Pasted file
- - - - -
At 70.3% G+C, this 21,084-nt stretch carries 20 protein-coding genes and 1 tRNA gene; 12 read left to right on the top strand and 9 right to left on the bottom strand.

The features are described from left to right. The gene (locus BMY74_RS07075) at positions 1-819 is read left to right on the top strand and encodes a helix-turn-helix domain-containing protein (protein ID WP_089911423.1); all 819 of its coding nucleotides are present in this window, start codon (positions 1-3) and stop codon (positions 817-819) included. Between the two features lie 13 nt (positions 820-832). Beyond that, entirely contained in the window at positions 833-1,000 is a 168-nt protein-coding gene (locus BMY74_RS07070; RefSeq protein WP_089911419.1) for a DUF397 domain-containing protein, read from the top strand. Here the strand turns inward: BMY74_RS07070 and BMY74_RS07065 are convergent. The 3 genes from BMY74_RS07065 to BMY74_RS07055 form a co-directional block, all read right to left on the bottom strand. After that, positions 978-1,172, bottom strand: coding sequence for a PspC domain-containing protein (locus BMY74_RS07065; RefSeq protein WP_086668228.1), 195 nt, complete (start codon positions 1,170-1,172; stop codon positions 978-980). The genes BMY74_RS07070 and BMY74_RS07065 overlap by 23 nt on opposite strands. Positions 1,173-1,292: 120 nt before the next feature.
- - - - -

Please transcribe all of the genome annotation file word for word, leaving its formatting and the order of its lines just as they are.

At 70.3% G+C, this 21,084-nt stretch carries 20 protein-coding genes and 1 tRNA gene; 12 read left to right on the top strand and 9 right to left on the bottom strand.

The features are described from left to right. The gene (locus BMY74_RS07075) at positions 1-819 is read left to right on the top strand and encodes a helix-turn-helix domain-containing protein (protein ID WP_089911423.1); all 819 of its coding nucleotides are present in this window, start codon (positions 1-3) and stop codon (positions 817-819) included. Between the two features lie 13 nt (positions 820-832). Beyond that, entirely contained in the window at positions 833-1,000 is a 168-nt protein-coding gene (locus BMY74_RS07070; RefSeq protein WP_089911419.1) for a DUF397 domain-containing protein, read from the top strand. Here the strand turns inward: BMY74_RS07070 and BMY74_RS07065 are convergent. The 3 genes from BMY74_RS07065 to BMY74_RS07055 form a co-directional block, all read right to left on the bottom strand. After that, positions 978-1,172, bottom strand: coding sequence for a PspC domain-containing protein (locus BMY74_RS07065; RefSeq protein WP_086668228.1), 195 nt, complete (start codon positions 1,170-1,172; stop codon positions 978-980). The genes BMY74_RS07070 and BMY74_RS07065 overlap by 23 nt on opposite strands. Positions 1,173-1,292: 120 nt before the next feature.